Let the Games Begin
In the summer of 1972, when I was 12 years old, I developed a serious crush on Soviet gymnast Olga Korbut.
Yes, she stole my heart during the Summer Olympics in Munich, Germany, with her flipping and spinning and gold medal winning. She also had the cutest smile ever to emerge from behind the Iron Curtain.
I wasn’t actually in Munich at the time, but I watched her on the balance beam from afar, on the television set in our living room in New Baltimore, Mich., some 2,000 miles and seven time zones west of Olga.
So, you see, our love was doomed from the get-go. The Atlantic Ocean, the Cold War and a slight yet significant age difference conspired to keep us apart.
It was during those summer games in 1972 that I fell in love with the Olympics, and not just because of my infatuation with the cutest Communist ever.
No, those Olympics had something for everyone. It had a bona fide American hero with a Burt Reynolds mustache in Mark Spitz, a swimmer who won seven gold medals in Munich. It had drama unmatched at the end of the gold medal basketball game, with the Americans getting hosed by the officials and losing to the Soviets 51-50.
And it had incredible tragedy, with the senseless murder of members of the Israeli Olympic team at the hands of terrorists.
The good, the bad and the ugly of those Olympics in 1972 made it one of the pivotal events for my generation. It was filled with those “I remember where I was when…” moments.
1996 Games in Atlanta
In 1996, I had an opportunity to attend some of the events when the Games of the XXVI Olympiad were held in Atlanta. A big bunch of us with Boone ties traveled to Atlanta and camped out in the small apartment of my friend, Dean Simmons. There were something like 12 of us (including three really annoying young ladies from England, but that’s another story) in a two-bedroom apartment, sacrificing comfort and a good deal of privacy for a chance to be part of the Olympics.
We traveled north to Athens, Ga., for both the men’s and women’s gold medal soccer games. The American women faced the team from China in the first gold medal game, held in Sanford Stadium at the University of Georgia. I remember Tiffeny Milbrett scoring the goal that put the U.S. team up 2-1 late in the game. At that time, the 75,000 people in Sanford Stadium marked the largest crowd to see a strictly women’s sporting event ever.
In soccer, unlike most sports, officials tack on some extra time to make up for stoppages of play, so you never know exactly when the game is going to end. The excitement of those moments leading up to the end of that game was shared by the entire stadium, a unique thrill that’s never been duplicated for me.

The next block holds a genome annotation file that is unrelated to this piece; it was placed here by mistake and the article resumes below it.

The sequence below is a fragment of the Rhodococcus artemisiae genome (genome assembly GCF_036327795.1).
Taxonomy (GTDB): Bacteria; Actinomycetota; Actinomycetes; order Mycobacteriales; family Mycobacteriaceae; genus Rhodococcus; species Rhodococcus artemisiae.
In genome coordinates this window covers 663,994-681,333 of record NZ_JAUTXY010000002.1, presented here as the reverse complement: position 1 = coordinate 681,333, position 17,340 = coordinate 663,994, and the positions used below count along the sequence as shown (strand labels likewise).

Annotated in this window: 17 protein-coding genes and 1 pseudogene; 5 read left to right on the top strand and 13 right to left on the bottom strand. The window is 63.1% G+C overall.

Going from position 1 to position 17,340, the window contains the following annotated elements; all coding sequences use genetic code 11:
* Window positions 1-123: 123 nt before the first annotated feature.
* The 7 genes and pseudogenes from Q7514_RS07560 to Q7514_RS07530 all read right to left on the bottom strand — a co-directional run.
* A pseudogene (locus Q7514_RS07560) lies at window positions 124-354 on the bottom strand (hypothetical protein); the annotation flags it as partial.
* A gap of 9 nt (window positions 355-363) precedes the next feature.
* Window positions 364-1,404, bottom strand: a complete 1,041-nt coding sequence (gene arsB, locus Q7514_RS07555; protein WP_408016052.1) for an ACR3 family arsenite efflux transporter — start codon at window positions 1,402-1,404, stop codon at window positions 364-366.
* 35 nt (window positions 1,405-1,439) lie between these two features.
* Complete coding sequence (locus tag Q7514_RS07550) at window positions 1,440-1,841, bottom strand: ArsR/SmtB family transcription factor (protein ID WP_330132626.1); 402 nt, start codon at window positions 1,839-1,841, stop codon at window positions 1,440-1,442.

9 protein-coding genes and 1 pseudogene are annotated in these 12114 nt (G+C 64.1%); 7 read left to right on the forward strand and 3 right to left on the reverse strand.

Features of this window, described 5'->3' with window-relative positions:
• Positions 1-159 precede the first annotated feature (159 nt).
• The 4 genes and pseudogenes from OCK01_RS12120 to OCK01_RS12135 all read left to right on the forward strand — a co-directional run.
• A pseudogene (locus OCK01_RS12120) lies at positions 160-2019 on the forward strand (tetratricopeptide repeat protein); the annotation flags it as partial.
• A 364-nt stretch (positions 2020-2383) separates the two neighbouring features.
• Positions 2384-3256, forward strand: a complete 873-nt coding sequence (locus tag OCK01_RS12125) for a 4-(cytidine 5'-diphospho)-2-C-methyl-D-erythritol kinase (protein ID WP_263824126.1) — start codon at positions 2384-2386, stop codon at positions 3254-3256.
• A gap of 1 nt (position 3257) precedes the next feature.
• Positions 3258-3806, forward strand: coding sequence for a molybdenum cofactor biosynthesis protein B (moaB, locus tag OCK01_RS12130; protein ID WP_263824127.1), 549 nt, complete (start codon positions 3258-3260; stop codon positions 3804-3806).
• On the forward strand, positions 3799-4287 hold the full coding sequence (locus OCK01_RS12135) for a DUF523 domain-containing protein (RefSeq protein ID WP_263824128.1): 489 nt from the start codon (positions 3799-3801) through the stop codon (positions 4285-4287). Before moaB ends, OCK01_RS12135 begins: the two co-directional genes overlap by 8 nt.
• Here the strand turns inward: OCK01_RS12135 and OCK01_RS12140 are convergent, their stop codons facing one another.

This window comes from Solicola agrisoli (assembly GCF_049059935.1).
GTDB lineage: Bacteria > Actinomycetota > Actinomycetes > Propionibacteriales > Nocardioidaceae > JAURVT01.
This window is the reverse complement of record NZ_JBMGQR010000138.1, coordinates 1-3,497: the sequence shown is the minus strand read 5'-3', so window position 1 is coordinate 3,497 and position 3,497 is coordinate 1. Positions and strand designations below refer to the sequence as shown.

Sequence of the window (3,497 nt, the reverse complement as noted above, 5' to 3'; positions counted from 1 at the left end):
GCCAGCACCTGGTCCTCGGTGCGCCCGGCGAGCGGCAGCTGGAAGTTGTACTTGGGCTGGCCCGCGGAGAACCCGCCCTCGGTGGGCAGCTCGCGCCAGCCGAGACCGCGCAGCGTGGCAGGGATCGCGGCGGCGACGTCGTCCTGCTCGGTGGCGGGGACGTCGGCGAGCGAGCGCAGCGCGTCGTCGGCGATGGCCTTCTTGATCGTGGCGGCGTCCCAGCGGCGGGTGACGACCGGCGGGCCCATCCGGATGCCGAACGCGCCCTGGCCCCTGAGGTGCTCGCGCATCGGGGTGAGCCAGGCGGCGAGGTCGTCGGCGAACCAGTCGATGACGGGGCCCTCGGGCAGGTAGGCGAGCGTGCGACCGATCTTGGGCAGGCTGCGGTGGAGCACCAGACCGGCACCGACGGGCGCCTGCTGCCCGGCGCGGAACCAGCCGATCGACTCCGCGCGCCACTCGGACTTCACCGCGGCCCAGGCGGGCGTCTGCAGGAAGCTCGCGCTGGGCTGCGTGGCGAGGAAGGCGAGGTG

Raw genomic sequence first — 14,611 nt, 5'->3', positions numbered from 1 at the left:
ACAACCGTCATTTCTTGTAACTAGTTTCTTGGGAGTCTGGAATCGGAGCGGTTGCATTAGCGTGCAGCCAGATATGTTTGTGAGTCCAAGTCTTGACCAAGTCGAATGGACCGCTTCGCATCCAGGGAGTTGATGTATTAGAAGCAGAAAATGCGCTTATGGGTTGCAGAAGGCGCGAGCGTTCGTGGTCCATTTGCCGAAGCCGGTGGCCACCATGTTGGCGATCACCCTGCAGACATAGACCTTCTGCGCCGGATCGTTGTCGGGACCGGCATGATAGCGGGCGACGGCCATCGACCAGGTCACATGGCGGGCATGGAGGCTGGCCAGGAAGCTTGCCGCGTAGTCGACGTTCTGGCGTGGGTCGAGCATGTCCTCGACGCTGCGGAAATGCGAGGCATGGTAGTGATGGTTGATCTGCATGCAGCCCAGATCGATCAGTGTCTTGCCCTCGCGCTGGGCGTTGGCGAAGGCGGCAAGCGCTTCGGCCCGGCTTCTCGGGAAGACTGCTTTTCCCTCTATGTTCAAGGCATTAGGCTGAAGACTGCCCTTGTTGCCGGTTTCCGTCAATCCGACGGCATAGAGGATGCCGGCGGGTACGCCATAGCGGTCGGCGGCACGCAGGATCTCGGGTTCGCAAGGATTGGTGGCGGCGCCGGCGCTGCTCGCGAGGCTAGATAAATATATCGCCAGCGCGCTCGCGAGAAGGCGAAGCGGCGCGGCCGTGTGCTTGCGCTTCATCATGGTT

When it was finally over, all of the women on the U.S. team ran onto the field and dove on their bellies in jubilation. Then, of course it was gold medal time; the one and only time I’ve been present to sing the national anthem while athletes from my country were being honored.
I don’t know if you have a “bucket list” of things you’d like to accomplish and experience before you die, but if you do, you should definitely put being present to sing the “Star Spangled Banner” while a U.S. athlete is receiving his or her gold medal on that list. It’s like nothing else.
The next day, we returned to Sanford Stadium to watch the men’s gold medal soccer game between Nigeria and Argentina. Our seats happened to be in the middle of a big contingent of Nigerian-Americans and their guests from Nigeria. They gave us little green and white Nigerian flags to wave during the game.
Now, I don’t know how many gold medals athletes from Nigeria have won in the history of the Olympics, but I’m sure it is far fewer than the U.S., Russia or Germany. That fact must have made that day’s victory even sweeter for our Nigerian friends in the stands. When they all stood up and sang their national anthem, I got chills just like I did the night before when the U.S. women were honored.
Forty years after those iconic games in Munich, I still get excited every four years when the Summer Olympics roll around. The Winter Olympics are fun, but there’s too much snow, ice and having to wear gloves for my taste. And a lot of the events, such as snowboarding and slalom skiing, depend a bit too much on gravity, in my opinion.
No, for good old-fashioned athletic prowess, the summer games are the way to go.
There are a lot of great storylines with the upcoming Olympics in London: swimmer Michael Phelps going for a record number of career medals, Coach K’s last time leading the U.S. basketball team, and the U.S. women’s soccer team’s attempt to erase the memory of losing in the final game of last year’s World Cup.
But be sure to catch some of the other sports that don’t get as much attention as they should. Archery, pole vaulting and table tennis should be a lot of fun to watch this year. And be on the lookout for Mariel Zagunis, a U.S. fencer who is going for her third gold medal this year in London.
When you’ve dedicated your career to being the best female swordfighter on the planet, heck, you deserve an audience.